GMAT Probability Questions

Here is a set of 11 GMAT probability questions, all in the Problem Solving style on the test, collected from a series of blog articles.  Answers and links to explanations to these these GMAT probability problems are at the end of set.

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The scenario below is relevant to questions #1-#3.

There are two sets of letters, and you are going to pick exactly one letter from each set.

Set #1 = {A, B, C, D, E}

Set #2 = {K, L, M, N, O, P}

1) What is the probability of picking a C and an M?

    (A) 1/30
    (B) 1/15
    (C) 1/6
    (D) 1/5
    (E) 1/3

2) What is the probability of picking a C or an M?

    (A) 1/30
    (B) 1/15
    (C) 1/6
    (D) 1/5
    (E) 1/3

3) What is the probability of picking two vowels?

    (A) 1/30
    (B) 1/15
    (C) 1/6
    (D) 1/5
    (E) 1/3

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Set #1 = {A, B, C, D, E}

Set #2 = {K, L, M, N, O, P}

4) There are these two sets of letters, and you are going to pick exactly one letter from each set.  What is the probability of picking at least one vowel?

    (A) 1/6
    (B) 1/3
    (C) 1/2
    (D) 2/3
    (E) 5/6

5) Suppose you flip a fair coin six times.  What is the probability that, in six flips, you get at least one head?

    (A) 5/8
    (B) 13/16
    (C) 15/16
    (D) 31/32
    (E) 63/64

6) In a certain game, you pick a card from a standard deck of 52 cards.  If the card is a heart, you win.  If the card is not a heart, the person replaces the card to the deck, reshuffles, and draws again.  The person keeps repeating that process until he picks a heart, and the point is to measure: how many draws did it take before the person picked a heart and won?   What is the probability that one will have at least three draws before one picks a heart?

    (A) 1/2
    (B) 9/16
    (C) 11/16
    (D) 13/16
    (E) 15/16

7) Five children, AnaxagorasBeatriceChildericDesdemona, and Ethelred, sit randomly in five chairs in a row.   What is the probability that Childeric and Ethelred sit next to each other?

    (A) 1/30
    (B) 1/15
    (C) 1/5
    (D) 2/5
    (E) 7/20

8) John has on his shelf four books of poetry, four novels, and two reference works.  Suppose from these ten books, we were to pick two books at random.  What is the probability that we pick one novel and one reference work?

    (A) 1/2
    (B) 2/5
    (C) 3/10
    (D) 7/20
    (E) 8/45

gpq_img1

9) In the diagram above, the sides of rectangle ABCD have a ratio AB:BC = 1:2, and the circle is tangent to three sides of the rectangle.  If a point is chosen at random inside the rectangle, what is the probability that it is not inside the circle?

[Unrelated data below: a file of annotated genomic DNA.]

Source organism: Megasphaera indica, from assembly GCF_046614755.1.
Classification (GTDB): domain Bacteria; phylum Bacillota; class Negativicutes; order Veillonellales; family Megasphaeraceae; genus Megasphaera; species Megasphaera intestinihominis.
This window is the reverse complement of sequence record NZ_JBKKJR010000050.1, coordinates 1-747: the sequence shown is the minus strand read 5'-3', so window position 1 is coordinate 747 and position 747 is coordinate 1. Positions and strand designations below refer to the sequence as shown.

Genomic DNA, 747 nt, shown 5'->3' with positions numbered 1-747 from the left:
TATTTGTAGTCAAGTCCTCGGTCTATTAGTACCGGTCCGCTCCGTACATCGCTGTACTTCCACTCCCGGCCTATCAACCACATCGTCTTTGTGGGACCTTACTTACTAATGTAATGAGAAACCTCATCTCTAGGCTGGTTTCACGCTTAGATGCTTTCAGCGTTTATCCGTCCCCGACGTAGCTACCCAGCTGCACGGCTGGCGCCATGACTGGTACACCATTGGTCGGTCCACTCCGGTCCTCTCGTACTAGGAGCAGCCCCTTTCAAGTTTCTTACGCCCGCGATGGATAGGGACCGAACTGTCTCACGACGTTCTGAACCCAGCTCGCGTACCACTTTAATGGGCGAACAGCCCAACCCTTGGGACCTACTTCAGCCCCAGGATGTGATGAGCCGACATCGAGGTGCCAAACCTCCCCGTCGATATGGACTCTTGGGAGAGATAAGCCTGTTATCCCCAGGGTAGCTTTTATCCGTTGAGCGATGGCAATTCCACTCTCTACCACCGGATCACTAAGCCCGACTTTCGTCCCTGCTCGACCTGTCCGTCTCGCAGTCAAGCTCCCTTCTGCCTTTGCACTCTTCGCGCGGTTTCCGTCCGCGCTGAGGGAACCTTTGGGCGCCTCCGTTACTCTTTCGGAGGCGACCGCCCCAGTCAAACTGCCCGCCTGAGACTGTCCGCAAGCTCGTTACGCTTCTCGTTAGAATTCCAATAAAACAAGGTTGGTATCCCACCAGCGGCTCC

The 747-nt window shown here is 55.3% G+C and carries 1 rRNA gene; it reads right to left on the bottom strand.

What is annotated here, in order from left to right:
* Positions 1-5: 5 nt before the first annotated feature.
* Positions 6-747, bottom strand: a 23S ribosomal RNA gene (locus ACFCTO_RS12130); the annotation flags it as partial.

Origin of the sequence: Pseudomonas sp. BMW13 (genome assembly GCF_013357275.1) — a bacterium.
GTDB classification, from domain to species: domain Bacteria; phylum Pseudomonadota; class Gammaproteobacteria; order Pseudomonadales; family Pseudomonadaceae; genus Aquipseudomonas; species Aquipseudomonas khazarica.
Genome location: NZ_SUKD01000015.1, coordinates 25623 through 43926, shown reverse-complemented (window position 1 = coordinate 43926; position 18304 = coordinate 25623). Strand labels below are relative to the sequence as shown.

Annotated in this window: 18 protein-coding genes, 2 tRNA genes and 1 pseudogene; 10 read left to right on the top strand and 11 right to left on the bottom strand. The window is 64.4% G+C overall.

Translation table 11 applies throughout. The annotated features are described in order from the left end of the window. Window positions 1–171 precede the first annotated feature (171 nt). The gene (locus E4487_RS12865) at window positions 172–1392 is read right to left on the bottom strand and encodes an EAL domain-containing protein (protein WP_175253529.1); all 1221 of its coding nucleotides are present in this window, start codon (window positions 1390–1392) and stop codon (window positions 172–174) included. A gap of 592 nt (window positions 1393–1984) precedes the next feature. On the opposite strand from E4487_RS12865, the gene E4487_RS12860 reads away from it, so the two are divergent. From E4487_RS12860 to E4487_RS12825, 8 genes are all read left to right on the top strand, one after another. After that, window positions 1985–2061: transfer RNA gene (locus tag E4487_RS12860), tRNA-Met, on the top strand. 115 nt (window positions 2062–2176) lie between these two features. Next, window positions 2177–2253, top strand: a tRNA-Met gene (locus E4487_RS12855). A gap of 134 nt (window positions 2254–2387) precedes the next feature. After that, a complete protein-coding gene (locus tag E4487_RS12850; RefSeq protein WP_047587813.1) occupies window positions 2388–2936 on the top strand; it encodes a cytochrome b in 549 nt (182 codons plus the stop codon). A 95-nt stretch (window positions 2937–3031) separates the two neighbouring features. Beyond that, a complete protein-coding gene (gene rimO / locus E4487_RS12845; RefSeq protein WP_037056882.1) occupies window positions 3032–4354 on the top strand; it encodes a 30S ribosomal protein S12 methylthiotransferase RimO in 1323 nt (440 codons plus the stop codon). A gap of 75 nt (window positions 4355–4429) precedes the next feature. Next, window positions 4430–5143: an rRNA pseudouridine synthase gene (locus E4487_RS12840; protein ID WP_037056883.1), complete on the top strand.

gpq_img2

10) Region R is a square in the x-y plane with vertices J = (–1, –2), K = (–1, 4), L = (5, 4), and M = (5, –2).  What is the probability that a randomly selected point in region R lies below the line 3x – 5y = 10?

    (A) 5/12
    (B) 5/18
    (C) 5/24
    (D) 5/36
    (E) 5/72

gpq_img3

11) In the diagram above, WZ = XZ, and circular arc XY has a center at W.  If a point is selected from anywhere within this figure, what is the probability that it is selected from the shaded region?

gpq_img4

Summary

If you have comments or questions, please let us know in the comment section at the bottom! 🙂

 

Answers

1) A

2) E

3) B

4) C

5) E

6) B

7) D

8) E

9) D

10) C

11) A

 

Explanations

For the explanations for #1-3, see this post.

For the explanations for #4-6, see this post.

For the explanations for #7-8, see this post.

For the explanations for #9-11, see this post.

Check out this post if you want a wider range of Problem Solving sample questions.

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Author

  • Mike MᶜGarry

    Mike served as a GMAT Expert at Magoosh, helping create hundreds of lesson videos and practice questions to help guide GMAT students to success. He was also featured as "member of the month" for over two years at GMAT Club. Mike holds an A.B. in Physics (graduating magna cum laude) and an M.T.S. in Religions of the World, both from Harvard. Beyond standardized testing, Mike has over 20 years of both private and public high school teaching experience specializing in math and physics. In his free time, Mike likes smashing foosballs into orbit, and despite having no obvious cranial deficiency, he insists on rooting for the NY Mets. Learn more about the GMAT through Mike's Youtube video explanations and resources like What is a Good GMAT Score? and the GMAT Diagnostic Test.